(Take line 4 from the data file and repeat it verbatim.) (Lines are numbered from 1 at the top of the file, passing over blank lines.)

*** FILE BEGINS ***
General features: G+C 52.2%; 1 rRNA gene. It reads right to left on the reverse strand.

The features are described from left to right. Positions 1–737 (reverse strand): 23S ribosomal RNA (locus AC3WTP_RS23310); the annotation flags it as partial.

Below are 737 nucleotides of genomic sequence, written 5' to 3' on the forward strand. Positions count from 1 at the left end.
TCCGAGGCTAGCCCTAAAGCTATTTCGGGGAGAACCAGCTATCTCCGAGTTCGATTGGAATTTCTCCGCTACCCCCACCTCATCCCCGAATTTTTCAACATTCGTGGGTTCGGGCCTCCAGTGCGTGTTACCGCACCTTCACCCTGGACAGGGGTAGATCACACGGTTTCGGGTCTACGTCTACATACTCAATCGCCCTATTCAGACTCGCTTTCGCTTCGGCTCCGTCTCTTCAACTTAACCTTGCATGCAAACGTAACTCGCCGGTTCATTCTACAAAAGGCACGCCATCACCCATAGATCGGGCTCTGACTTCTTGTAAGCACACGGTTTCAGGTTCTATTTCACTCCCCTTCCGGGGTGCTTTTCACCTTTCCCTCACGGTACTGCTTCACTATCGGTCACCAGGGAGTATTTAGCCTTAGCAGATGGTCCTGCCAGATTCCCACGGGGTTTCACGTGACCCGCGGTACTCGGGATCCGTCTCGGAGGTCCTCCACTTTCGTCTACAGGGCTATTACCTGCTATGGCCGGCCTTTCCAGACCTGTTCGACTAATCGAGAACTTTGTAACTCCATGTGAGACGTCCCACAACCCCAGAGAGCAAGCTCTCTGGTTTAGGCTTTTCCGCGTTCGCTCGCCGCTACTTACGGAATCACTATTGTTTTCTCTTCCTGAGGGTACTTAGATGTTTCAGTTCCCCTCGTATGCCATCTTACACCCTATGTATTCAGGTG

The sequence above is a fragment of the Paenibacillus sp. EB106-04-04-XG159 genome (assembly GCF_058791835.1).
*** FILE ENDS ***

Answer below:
TCCGAGGCTAGCCCTAAAGCTATTTCGGGGAGAACCAGCTATCTCCGAGTTCGATTGGAATTTCTCCGCTACCCCCACCTCATCCCCGAATTTTTCAACATTCGTGGGTTCGGGCCTCCAGTGCGTGTTACCGCACCTTCACCCTGGACAGGGGTAGATCACACGGTTTCGGGTCTACGTCTACATACTCAATCGCCCTATTCAGACTCGCTTTCGCTTCGGCTCCGTCTCTTCAACTTAACCTTGCATGCAAACGTAACTCGCCGGTTCATTCTACAAAAGGCACGCCATCACCCATAGATCGGGCTCTGACTTCTTGTAAGCACACGGTTTCAGGTTCTATTTCACTCCCCTTCCGGGGTGCTTTTCACCTTTCCCTCACGGTACTGCTTCACTATCGGTCACCAGGGAGTATTTAGCCTTAGCAGATGGTCCTGCCAGATTCCCACGGGGTTTCACGTGACCCGCGGTACTCGGGATCCGTCTCGGAGGTCCTCCACTTTCGTCTACAGGGCTATTACCTGCTATGGCCGGCCTTTCCAGACCTGTTCGACTAATCGAGAACTTTGTAACTCCATGTGAGACGTCCCACAACCCCAGAGAGCAAGCTCTCTGGTTTAGGCTTTTCCGCGTTCGCTCGCCGCTACTTACGGAATCACTATTGTTTTCTCTTCCTGAGGGTACTTAGATGTTTCAGTTCCCCTCGTATGCCATCTTACACCCTATGTATTCAGGTG